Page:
Visit the Global Overview Page to explore CO2 emission totals per capita from 1990-2013.
Global Emissions: Trends since 1990
Time-series: Total Global Emissions in Kilotons CO2, graphed by year (1990-2013)
This figure shows a time-series of the world’s global emissions from 1990-2013. As demonstrated, global emissions sharply increased from 2000-2010 and have remained steady at between 34 million - 35 million.
Country Insight: United States
On August 3, 2015, President Barak Obama announced the United State’s first “rule” that places limits on carbon emissions from power plants. Obama referred to the proposed limits as the “single most important step America has taken in the fight against global climate change." The rule, enacted by the Environmental Protection Agency (EPA), aims to achieve a 32% decrease in power-plant carbon dioxide emissions by 2030.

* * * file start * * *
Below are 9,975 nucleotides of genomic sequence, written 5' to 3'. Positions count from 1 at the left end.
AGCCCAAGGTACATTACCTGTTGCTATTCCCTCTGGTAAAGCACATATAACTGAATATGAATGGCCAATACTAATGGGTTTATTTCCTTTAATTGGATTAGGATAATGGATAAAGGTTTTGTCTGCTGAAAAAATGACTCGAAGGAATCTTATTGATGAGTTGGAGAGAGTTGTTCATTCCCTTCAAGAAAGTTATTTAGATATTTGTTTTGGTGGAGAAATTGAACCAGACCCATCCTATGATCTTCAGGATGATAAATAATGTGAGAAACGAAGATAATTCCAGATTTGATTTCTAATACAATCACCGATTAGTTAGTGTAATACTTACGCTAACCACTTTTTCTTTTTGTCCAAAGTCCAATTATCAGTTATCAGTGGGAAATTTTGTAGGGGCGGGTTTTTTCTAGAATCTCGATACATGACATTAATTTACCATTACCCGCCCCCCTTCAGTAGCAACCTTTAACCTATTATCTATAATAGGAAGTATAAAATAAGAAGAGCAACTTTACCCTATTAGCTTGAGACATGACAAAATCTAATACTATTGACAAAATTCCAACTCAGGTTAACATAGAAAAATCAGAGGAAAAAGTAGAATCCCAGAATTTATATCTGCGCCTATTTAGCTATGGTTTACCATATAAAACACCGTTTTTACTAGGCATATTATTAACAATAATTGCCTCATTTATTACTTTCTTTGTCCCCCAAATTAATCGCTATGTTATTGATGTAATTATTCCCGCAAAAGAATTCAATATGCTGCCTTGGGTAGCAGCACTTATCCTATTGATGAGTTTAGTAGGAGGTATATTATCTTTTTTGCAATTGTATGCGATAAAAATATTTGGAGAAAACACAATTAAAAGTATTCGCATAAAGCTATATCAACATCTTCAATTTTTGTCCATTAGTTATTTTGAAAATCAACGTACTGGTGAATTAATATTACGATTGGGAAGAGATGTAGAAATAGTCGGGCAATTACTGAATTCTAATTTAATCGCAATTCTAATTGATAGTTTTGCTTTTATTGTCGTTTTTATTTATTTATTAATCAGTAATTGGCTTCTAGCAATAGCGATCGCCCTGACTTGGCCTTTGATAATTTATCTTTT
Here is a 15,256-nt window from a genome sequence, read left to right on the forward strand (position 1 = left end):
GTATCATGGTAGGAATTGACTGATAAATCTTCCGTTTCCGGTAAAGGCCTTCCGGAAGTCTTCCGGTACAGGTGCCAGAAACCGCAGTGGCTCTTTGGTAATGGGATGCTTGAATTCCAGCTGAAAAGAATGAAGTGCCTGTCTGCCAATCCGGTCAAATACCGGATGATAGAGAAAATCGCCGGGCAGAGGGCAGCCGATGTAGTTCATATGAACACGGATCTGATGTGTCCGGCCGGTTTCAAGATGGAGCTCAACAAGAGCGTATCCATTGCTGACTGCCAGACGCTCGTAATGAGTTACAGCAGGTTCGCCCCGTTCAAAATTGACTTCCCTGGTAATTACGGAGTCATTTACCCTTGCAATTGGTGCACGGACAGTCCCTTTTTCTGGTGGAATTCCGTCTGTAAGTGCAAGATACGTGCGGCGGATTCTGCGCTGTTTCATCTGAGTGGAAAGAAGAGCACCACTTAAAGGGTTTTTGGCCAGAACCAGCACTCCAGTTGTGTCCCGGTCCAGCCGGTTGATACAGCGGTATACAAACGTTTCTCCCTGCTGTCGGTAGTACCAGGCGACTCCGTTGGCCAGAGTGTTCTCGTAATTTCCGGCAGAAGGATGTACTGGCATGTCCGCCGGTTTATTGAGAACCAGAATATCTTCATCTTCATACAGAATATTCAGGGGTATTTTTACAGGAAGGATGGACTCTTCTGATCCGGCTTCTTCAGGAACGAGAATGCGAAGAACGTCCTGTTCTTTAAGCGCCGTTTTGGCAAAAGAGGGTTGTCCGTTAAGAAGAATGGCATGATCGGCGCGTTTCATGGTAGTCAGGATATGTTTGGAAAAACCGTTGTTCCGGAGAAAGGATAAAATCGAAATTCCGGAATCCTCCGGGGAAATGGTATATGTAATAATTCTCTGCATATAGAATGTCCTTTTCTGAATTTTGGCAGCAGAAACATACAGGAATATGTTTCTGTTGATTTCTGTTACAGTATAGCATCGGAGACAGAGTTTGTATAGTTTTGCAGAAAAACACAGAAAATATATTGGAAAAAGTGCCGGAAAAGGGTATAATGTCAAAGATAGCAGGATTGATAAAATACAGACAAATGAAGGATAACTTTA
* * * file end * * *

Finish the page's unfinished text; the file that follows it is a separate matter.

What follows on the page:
As Obama has noted, the regulation is an important step for the U.S. As demonstrated by the global figures above, the U.S. is one of the top-10 countries emitting greenhouse gases as of 2013, the latest available data. According to a 2008 study, the U.S. is also responsible for an estimated 19% of the world’s global emissions. In 2013 alone, the U.S. has emitted a total of 6,673 million metric tons of carbon dioxide equivalents. According to the U.S. EPA, this figure is a 6% increase from 1990 but a 9% decrease from 2005.
The sections below aim to provide a brief case study on the United States and greenhouse emissions.
Greenhouse Emissions, by Gas
U.S. Greenhouse Emissions by Gas, graphed by year (1990-2013)
Statistics from the Environmental Protection Agency (EPA) show that, since 1990, carbon dioxide has been responsible for the majority of greenhouse emissions in the United States.
The emission of methane and nitrous oxide has somewhat fluctuated between 1990 - 2013.
In addition, the emission of HFCs, PFCs, SF6, and NF3 has steadily increased since 2005.
Greenhouse Emissions, by Sector